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Peroxide Bath And A Question

 
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Pillar Of The Community
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Posted 12/20/2012   7:05 pm  Show Profile Bookmark this topic Add Mike33 to your friends list Get a Link to this Message
Before:



15 minutes in hydrogen peroxide, hand rinse and then 15 minutes soaking in water.

After:



Question is would this improve anymore doing it again? I was amazed at how far it came after 1 bath
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United States
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Posted 12/20/2012   7:27 pm  Show Profile Bookmark this reply Add NY Steve to your friends list  Get a Link to this Reply
Wow- what an improvement- it looks like decades worth of grime was removed. Did you use straight peroxide, or was it diluted? I would have thought that peroxide would bleach the color out, but it certainly appears to have made it more vibrant!
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Pillar Of The Community
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Posted 12/20/2012   7:33 pm  Show Profile Bookmark this reply Add Mike33 to your friends list  Get a Link to this Reply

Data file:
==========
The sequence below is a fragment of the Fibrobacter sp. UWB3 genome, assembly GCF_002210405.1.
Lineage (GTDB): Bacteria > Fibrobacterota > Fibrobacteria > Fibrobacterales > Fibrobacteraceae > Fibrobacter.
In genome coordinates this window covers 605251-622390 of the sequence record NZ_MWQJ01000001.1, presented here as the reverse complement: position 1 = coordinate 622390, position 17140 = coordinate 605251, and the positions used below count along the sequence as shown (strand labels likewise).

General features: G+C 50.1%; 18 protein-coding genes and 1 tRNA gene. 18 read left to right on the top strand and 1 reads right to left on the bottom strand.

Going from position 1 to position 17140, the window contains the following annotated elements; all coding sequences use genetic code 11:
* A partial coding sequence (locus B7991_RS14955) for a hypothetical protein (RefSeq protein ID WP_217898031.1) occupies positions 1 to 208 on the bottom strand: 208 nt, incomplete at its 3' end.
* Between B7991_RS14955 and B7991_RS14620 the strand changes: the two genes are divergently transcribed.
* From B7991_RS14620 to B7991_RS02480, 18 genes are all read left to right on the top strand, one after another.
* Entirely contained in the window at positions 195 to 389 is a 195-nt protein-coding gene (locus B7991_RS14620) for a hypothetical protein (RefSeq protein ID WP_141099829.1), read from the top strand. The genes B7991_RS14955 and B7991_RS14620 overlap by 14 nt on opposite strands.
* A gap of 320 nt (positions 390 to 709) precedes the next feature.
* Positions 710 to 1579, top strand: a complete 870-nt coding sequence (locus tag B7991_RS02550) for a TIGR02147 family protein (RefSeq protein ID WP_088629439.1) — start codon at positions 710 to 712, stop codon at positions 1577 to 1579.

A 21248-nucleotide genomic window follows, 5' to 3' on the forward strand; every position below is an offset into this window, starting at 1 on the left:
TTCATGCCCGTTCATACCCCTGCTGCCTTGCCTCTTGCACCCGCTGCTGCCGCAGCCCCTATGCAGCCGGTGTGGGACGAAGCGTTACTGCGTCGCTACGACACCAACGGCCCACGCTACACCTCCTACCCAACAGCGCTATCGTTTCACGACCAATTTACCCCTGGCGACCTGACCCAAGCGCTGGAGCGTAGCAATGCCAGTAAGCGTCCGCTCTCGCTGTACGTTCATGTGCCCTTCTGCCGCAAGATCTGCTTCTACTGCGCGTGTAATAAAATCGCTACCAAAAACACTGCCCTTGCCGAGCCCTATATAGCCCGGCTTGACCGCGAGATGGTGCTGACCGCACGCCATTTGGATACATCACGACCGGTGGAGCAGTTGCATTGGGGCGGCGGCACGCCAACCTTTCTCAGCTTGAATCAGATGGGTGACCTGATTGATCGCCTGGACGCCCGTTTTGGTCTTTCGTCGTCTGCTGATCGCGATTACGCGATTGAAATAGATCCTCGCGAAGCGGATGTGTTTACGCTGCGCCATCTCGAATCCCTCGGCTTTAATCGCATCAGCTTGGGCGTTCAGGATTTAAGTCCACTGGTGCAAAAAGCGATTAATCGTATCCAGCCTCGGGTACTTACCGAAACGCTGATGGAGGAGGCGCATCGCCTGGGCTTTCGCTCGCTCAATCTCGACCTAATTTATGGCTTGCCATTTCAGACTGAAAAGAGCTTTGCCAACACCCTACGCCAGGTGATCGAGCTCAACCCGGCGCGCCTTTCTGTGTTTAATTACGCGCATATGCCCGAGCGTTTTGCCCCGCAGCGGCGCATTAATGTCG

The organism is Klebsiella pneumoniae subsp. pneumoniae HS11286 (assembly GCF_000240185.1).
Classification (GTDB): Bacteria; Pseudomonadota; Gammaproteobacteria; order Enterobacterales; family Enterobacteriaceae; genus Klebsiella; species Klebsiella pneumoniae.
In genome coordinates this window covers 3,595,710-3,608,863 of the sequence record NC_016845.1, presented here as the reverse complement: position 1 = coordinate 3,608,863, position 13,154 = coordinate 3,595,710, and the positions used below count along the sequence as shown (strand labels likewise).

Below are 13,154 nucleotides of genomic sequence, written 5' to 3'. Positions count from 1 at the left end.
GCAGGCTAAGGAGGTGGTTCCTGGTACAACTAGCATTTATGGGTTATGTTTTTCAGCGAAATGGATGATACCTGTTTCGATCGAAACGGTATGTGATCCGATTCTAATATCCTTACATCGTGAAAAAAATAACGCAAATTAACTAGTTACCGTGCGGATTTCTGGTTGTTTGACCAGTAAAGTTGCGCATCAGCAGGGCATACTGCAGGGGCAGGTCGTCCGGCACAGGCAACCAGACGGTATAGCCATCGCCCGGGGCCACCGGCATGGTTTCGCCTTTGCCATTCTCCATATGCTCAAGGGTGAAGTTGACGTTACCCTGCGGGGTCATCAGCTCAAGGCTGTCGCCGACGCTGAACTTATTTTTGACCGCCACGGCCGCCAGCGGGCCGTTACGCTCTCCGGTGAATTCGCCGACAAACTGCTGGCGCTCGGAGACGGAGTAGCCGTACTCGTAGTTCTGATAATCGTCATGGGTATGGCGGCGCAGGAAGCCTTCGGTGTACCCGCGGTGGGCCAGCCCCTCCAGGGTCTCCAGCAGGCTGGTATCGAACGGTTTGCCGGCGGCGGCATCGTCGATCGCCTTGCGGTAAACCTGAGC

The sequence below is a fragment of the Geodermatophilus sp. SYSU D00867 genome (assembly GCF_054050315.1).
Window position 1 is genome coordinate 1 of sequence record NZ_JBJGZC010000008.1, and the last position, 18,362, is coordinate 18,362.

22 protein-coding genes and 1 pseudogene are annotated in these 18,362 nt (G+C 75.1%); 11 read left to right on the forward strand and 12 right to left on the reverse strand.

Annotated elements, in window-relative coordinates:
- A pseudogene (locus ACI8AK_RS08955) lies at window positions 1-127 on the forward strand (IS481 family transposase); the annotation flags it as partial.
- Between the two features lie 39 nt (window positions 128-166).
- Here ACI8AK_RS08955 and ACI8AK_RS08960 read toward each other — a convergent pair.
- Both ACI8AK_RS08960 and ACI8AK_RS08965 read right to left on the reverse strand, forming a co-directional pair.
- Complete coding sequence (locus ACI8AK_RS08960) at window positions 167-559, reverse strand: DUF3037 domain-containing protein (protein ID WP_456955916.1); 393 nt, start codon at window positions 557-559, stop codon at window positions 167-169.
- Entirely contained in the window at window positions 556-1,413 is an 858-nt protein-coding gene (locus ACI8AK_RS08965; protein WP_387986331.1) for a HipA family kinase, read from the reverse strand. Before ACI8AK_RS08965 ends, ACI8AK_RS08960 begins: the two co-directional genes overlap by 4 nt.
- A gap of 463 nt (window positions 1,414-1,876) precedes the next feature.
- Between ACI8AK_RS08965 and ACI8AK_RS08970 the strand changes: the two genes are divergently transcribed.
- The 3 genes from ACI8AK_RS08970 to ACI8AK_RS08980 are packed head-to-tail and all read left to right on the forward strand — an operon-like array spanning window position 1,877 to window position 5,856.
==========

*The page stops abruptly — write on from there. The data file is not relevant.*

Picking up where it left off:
I soaked it 100% peroxide in my watermark tray for about 15 minutes in the dark
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368 Posts
Posted 12/20/2012   7:39 pm  Show Profile Check matttodd1's eBay Listings Bookmark this reply Add matttodd1 to your friends list  Get a Link to this Reply
If you're using the stuff straight from the bottle its probably 3% peroxide and 97% water. Its great for orange stamps like this.

Matt
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Posted 12/20/2012   7:39 pm  Show Profile Check matttodd1's eBay Listings Bookmark this reply Add matttodd1 to your friends list  Get a Link to this Reply
If you're using the stuff straight from the bottle its probably 3% peroxide and 97% water. Its great for orange stamps like this.

Matt
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Posted 12/20/2012   7:40 pm  Show Profile Check matttodd1's eBay Listings Bookmark this reply Add matttodd1 to your friends list  Get a Link to this Reply
Sorry about the triple post. Ouch!

Matt
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Edited by matttodd1 - 12/20/2012 7:55 pm
Pillar Of The Community
United States
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Posted 12/20/2012   7:47 pm  Show Profile Bookmark this reply Add Mike33 to your friends list  Get a Link to this Reply